Capture Your Object with 3D Scanning
Just a few years ago, 3D scanning was described as a “growing method of measurement and image access.” Today, 3D scanning has come of age! There are many types of scanning devices for a broad range of applications:
- Manufacturing companies use 3D scanning for everything from reverse engineering, first article inspection, quality control inspection, and object analysis to the creation of documentation.
- The AEC marketing makes use of 3D scanning to create “as-built” models or to duplicate intricate architectural designs.
- Artists use 3D scanning to recreate three-dimensional objects of all kinds.
- Scientists, archeologists, and historians use 3D scanning to duplicate and recreate objects from fossils, shards, and other unearthed objects.
This process of converting physical objects into precise digital models, enables quick and accurate capture of an object’s shape and geometries, providing a complete digital representation of the object. The digital representation can be used for:
- Reverse engineering, quality inspection or at any point of a typical manufacturing cycle
- Duplication of the inside and outside of a building
- Development of complex, artistic designs, artificial limbs,
- Scientific and historical studies
Purchase, Lease or Outsource 3D Scanning?
Cost: When you need 3D scanning, cost plays a big part in your decision to purchase, lease or outsource. Of course, the cost is often more than just how much you pay for the equipment. There’s also the cost of your employees’ time to learn how to use the equipment, and then to perform the 3D scanning for your project. Consider, also, the cost of the time required to manipulate the file once the scanning is completed.
Do you have the internal expertise and the time to take the job to its completion? Are you measuring, inspecting, modeling, reverse engineering? What’s the result you desire and are you able to do it in-house without taking resources from other important projects?
The volume of Work: Is this a one-off project? Or will you be doing a lot of 3D scanning in the future?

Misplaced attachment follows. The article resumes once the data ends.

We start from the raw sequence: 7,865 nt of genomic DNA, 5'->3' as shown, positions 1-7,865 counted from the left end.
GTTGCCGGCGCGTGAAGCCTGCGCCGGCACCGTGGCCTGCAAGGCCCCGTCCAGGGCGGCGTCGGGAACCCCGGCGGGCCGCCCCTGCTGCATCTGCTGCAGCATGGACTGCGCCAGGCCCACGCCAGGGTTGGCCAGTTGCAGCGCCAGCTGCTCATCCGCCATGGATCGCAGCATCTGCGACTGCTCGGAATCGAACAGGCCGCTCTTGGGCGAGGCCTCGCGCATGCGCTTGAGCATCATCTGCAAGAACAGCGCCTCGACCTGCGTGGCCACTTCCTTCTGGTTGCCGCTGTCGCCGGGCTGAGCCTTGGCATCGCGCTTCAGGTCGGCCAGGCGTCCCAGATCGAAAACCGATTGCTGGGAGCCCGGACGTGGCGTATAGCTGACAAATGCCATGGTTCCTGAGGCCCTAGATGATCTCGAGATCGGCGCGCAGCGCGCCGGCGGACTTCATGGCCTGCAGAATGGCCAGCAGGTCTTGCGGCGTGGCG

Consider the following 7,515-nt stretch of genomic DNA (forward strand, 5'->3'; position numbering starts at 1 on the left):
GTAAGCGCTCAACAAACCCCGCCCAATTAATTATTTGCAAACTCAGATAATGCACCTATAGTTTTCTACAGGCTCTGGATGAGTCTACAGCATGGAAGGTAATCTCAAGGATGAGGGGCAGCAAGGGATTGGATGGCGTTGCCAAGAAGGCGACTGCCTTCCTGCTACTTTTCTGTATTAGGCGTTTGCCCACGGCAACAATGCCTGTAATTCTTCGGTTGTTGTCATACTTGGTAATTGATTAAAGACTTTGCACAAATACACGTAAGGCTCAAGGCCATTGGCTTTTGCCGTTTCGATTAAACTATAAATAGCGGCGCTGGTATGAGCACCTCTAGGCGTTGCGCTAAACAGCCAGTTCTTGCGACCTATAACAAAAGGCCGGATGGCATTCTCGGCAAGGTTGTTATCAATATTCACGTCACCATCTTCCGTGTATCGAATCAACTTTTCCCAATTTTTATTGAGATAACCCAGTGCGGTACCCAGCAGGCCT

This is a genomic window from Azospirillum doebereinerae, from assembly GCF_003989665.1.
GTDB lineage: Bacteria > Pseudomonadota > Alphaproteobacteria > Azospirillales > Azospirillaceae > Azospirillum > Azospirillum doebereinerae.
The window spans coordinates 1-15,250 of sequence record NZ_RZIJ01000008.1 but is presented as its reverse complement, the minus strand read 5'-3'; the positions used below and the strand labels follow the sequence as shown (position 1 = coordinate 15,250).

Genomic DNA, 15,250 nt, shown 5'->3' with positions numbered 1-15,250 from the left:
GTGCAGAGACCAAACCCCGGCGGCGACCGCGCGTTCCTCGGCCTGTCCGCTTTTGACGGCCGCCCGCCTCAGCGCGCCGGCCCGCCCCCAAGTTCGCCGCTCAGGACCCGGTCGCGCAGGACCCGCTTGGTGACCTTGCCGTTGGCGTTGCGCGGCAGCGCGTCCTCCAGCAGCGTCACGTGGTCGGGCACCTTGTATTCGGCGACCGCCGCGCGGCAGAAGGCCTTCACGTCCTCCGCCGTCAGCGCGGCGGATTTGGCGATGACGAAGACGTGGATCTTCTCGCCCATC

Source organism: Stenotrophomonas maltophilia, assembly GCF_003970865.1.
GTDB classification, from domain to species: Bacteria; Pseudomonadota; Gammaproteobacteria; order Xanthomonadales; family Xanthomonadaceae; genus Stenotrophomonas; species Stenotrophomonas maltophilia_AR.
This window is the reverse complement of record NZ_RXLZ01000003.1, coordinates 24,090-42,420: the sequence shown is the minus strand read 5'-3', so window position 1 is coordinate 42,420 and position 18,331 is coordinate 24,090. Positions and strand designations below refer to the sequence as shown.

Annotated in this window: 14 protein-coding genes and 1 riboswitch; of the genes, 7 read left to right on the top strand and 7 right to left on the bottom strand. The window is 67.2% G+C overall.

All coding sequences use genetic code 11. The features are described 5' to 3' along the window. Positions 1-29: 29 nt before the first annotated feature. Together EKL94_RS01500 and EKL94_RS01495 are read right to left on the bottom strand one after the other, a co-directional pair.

One-off projects are probably better off outsourced. However, even if you think this project will lead to other similar projects, sometimes it’s best to outsource in the beginning until you build up sufficient 3D scanning volume to warrant an investment in equipment and resources. Renting equipment may be a good intermediate step.
While the cost of using a 3D scanning service outsource seems to add-up if you have many projects, oftentimes using an outsource is less expensive — when you consider the cost and maintenance of equipment plus employee salaries and benefits packages. This is especially true if you’re building an entirely new service in your company. An outsourced 3D scanning department can be a real cost-saver.
Flexibility: While having 3D scanning in-house lets you use the scanner whenever you need it, partnering with an outsource service can give you nearly the same amount of flexibility, with none of the hassles. Parts and objects to be scanned can be shipped directly to the scanning site. This way, the outsource service becomes an extension of your company. In fact, many of our customers use our services exactly like this. They have 24/7 access to our services and technicians, oftentimes getting the jobs done more seamlessly and quickly than if they did them in-house.
Quality Control: While it may seem as though quality control may be harder to maintain with outsourced projects; a little bit of due diligence goes a long way. Use the same care in searching for a 3D scanning outsource as you would if you were hiring an in-house employee.
Use an established outsource firm who has a proven track record. Ensure that your scanned data will be secured and maintained appropriately. If you use a service bureau that is approved for DOD work you can be assured that proper procedures are in place.